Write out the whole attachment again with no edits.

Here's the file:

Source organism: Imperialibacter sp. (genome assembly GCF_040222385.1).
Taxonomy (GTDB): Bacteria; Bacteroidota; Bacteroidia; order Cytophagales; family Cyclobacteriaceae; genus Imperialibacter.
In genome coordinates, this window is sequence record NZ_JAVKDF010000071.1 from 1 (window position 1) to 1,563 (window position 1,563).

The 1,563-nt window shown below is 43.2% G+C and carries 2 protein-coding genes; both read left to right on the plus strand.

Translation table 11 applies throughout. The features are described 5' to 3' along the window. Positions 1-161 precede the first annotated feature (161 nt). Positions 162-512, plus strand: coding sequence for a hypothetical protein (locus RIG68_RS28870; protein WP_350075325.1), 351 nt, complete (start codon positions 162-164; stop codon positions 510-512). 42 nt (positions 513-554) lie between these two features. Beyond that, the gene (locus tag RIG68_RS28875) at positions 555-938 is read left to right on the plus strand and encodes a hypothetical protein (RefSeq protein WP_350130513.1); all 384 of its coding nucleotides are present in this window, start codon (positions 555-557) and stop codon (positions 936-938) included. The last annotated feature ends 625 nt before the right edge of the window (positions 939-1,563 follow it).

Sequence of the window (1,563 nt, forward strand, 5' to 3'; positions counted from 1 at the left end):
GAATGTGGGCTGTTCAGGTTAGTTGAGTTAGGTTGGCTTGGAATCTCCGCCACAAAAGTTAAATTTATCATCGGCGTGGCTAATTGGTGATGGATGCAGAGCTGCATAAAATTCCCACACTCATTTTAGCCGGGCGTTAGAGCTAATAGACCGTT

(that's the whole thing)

Source organism: Imperialibacter sp. (genome assembly GCF_040222385.1).
Taxonomy (GTDB): Bacteria; Bacteroidota; Bacteroidia; order Cytophagales; family Cyclobacteriaceae; genus Imperialibacter.
In genome coordinates, this window is sequence record NZ_JAVKDF010000071.1 from 1 (window position 1) to 1,563 (window position 1,563).

The 1,563-nt window shown below is 43.2% G+C and carries 2 protein-coding genes; both read left to right on the plus strand.

Translation table 11 applies throughout. The features are described 5' to 3' along the window. Positions 1-161 precede the first annotated feature (161 nt). Positions 162-512, plus strand: coding sequence for a hypothetical protein (locus RIG68_RS28870; protein WP_350075325.1), 351 nt, complete (start codon positions 162-164; stop codon positions 510-512). 42 nt (positions 513-554) lie between these two features. Beyond that, the gene (locus tag RIG68_RS28875) at positions 555-938 is read left to right on the plus strand and encodes a hypothetical protein (RefSeq protein WP_350130513.1); all 384 of its coding nucleotides are present in this window, start codon (positions 555-557) and stop codon (positions 936-938) included. The last annotated feature ends 625 nt before the right edge of the window (positions 939-1,563 follow it).

Sequence of the window (1,563 nt, forward strand, 5' to 3'; positions counted from 1 at the left end):
GAATGTGGGCTGTTCAGGTTAGTTGAGTTAGGTTGGCTTGGAATCTCCGCCACAAAAGTTAAATTTATCATCGGCGTGGCTAATTGGTGATGGATGCAGAGCTGCATAAAATTCCCACACTCATTTTAGCCGGGCGTTAGAGCTAATAGACCGTT